Recognized by Billboard as one of the top 25 touring artists of the 2000s, Trans-Siberian Orchestra explodes onto the stage with a juggernaut of progressive rock and metal infused with symphonic instrumentation and themes. Surrounded by a spectacle of lasers and pyrotechnics, the band's 2012 tour covers the entirety of its millennial concept album Beethoven's Last Night, a rock opera set on the eve of the composer's death as he battles wits with the devil for control of his soul, his 10th Symphony, and his collection of vintage ear trumpets. The show opens with the methodical triplets of Moonlight Sonata played on a lonesome piano, swelling and slowing before the thunderous arrival of drums and electric guitar. Plumes of flames blast from the stage as the group careens into the evening's centerpiece, "Requiem," a hard-rock interpretation of the Fifth Symphony, grounded by light-bending ax solos and tumbling violins punctuated by a heavenly backing choir.
The youthful romanticism of Juliet. The raging jealousies of Othello. Richard III's outsized villainy. All are found in the pages of Shakespeare's works, and all are brought to vibrant new life at the Michigan Shakespeare Festival, the official Shakespeare festival of the state. With characters so rich, it's not surprising that the company exclusively staged the Bard's works for 19 years. But, recognizing that Shakespeare's reach extended far beyond the end of his own quill, the Festival now showcases one piece from an additional playwright each season. But whether the curtain opens on a comedy or a tragedy, a dramatic history or a tender romance, the organization aims to move audiences with timeless stories.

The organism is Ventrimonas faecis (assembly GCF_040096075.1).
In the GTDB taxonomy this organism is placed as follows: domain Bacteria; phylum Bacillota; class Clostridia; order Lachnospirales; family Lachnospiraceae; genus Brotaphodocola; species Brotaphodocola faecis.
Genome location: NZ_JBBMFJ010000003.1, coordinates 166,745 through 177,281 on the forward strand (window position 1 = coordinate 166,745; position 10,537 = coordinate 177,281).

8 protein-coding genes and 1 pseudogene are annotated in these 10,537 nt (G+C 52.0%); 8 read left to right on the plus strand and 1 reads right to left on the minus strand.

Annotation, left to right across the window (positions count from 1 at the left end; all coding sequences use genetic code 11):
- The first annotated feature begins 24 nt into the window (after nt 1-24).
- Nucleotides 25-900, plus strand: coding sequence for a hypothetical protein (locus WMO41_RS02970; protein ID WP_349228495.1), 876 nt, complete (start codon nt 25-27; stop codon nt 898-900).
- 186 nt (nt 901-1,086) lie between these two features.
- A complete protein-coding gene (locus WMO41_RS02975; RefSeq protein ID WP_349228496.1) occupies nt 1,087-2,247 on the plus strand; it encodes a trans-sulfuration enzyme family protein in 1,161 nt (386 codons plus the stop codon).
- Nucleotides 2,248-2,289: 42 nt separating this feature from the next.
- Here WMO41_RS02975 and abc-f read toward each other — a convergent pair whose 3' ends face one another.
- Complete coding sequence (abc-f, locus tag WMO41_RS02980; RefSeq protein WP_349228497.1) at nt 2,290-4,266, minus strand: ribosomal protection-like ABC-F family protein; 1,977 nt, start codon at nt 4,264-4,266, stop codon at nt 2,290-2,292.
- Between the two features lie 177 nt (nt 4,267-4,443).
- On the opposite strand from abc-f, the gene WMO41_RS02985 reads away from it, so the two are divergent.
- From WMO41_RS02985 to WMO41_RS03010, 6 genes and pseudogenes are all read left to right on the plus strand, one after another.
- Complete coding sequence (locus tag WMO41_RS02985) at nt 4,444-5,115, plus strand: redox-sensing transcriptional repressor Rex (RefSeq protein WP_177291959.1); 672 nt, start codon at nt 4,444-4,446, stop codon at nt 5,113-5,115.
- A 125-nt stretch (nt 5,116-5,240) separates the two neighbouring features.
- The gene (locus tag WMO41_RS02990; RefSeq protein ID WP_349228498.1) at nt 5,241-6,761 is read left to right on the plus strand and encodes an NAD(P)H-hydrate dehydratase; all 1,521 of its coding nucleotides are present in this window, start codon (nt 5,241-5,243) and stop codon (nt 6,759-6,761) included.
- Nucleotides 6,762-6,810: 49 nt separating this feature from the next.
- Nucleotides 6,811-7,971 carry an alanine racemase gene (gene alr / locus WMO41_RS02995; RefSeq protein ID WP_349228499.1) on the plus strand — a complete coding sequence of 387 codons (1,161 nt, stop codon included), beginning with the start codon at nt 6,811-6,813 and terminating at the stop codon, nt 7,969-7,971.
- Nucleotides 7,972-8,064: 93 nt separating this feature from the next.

Blackhawk boasts a history as flavorful as its food, starting in 1830 when Colonel Isaac Barnes built a crude cabin that would later develop into a multilevel trading post, then into an event hall, and finally into the current bar and grill. The historic restaurant, which was rebuilt in the 1970s after a devastating fire, continues to draw crowds with heaps of old-fashioned hospitality, as well as a monumental menu of fire-grilled pizzas ($9.95–$13.95), pastas ($6.95–$9.95), burgers ($6.95–$9.95), steaks ($12.95-$17.95), salads ($6.95–$8.95), and more. The Wet Burrito ($8.95) forms the saucy spine of Blackhawk's Latin American menu with mounds of meat smothered in colby jack cheese, lettuce, tomato, onions, and black olives. The pan-fried walleye ($14.95) is a house specialty, pairing perfectly with frosty suds from the bar.
Although it’s the oldest continuously running theater in Michigan (and the third oldest in all of the United States), Croswell Opera House has more vibrancy than most venues half its age. Renovated over the last two decades with a new stage floor, an enlarged orchestra pit, and burgundy and gold medallions atop a fresh coat of paint, the historic venue has lost none of its old-fashioned charm as it continues through its second century.
Originally constructed in 1866, the downtown epicenter of Lenawee County arts and culture has played host to a rich timeline of American entertainment. The 1800s featured vaudeville acts, musicians, and orators such as Susan B. Anthony and Frederick Douglass, and the early 1900s saw silent movies swallowed by the next wave of cinema: loudies. Although it was nearly demolished in 1967, the opera house persevered with the loving care of its staff and patrons, and today continues to host a wealth of musical acts, Broadway shows, and children’s theater.